News World Seafood bacteria linked to climate change, scientists find

Seafood bacteria linked to climate change, scientists find

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Scientists discovered the link while researching oysters in the United States. Photo: Getty
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Scientists studying oysters along America’s Atlantic Coast have discovered a possible link between climate change and an increase in the number of seafood lovers getting sick from eating shellfish.

Researchers at the University of New Hampshire (UNH) have found a new strain of the bacteria vibrio parahaemolyticus, the world’s leading culprit of contamination in shellfish that, when eaten, causes diarrhoea, vomiting and abdominal pain. In rare cases, people have died from contracting lethal septicaemia.

Cheryl Whistler and her colleagues discovered the new strain ST631 and detailed their findings in the Journal of Clinical Microbiology and the findings build on earlier studies showing the role climate change is playing in the spread of pathogens like vibrio parahaemolyticus.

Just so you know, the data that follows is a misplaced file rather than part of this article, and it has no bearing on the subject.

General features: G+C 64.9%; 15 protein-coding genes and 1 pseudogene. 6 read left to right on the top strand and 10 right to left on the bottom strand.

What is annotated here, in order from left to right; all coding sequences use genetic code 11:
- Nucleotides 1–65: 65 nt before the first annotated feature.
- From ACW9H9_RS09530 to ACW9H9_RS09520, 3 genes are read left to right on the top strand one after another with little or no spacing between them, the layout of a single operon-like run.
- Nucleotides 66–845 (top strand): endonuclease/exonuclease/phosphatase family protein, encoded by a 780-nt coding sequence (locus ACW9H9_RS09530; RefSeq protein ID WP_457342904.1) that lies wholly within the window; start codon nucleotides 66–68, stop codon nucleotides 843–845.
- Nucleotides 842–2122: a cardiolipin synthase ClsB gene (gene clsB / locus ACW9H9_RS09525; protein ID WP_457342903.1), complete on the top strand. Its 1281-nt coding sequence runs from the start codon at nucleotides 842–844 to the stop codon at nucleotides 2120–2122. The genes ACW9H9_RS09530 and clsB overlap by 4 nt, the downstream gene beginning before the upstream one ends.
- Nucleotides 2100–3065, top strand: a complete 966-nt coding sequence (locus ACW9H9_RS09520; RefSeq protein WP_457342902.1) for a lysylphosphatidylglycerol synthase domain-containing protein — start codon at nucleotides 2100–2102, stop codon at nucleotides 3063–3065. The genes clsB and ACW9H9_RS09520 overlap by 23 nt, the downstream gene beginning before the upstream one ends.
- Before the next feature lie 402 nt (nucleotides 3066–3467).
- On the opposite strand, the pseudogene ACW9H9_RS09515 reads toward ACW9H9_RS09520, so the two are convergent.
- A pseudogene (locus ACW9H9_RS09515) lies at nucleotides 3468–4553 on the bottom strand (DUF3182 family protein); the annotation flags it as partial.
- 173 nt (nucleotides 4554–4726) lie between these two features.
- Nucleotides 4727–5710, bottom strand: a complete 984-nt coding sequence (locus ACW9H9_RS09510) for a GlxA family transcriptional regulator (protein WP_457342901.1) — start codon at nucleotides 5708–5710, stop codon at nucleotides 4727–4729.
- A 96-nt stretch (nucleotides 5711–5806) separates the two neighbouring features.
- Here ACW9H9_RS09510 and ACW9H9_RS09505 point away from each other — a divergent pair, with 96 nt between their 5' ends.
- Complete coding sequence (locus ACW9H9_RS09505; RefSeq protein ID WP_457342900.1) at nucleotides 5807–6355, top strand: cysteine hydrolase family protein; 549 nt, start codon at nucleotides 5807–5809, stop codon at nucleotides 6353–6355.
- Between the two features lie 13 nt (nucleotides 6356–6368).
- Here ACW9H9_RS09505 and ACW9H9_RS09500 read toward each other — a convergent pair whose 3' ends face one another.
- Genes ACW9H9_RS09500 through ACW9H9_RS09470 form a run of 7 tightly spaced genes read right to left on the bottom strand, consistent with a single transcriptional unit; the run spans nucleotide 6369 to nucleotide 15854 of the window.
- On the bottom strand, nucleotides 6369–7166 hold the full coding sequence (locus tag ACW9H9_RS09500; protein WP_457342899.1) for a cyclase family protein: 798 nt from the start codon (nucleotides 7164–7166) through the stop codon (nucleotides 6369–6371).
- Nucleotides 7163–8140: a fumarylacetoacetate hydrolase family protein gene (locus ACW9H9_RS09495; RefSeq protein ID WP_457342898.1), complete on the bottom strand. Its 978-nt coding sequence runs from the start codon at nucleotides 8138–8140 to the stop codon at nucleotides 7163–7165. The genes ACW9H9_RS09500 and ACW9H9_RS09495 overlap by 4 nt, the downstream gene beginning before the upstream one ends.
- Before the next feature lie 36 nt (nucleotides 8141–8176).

“We were surprised to learn that it was so widespread,” she said, adding that ST631 can thrive in a range of water temperatures from Florida to Prince Edward Island and the Gulf of Maine, suggesting a link to climate change.

Previously only one strain of the bacteria was blamed for this type of food poisoning, which Whistler said is on the rise in New England and already is responsible for an estimated 45,000 cases in the US each year.

“It wasn’t understood that there was a strain that lived in the Atlantic already that was causing increasing infections,” said Whistler, the director of the university’s Northeast Center for Vibrio Disease and Ecology.

Rita Colwell at the University of Maryland did not participate in the UNH research but led the study published in the Proceedings of the National Academy of Sciences, and praised Whistler’s work. She said the UNH study contributes to a growing body of evidence that global warming has “a measurable human effect.”

“They have done a very nice job doing sequencing of the DNA and getting the DNA fingerprints so to speak,” Colwell said.

“The important aspect of it is they have good evidence that the strain that is circulating in the US is in fact different from strains that are circulating globally … They have also been able to track infections with it.”

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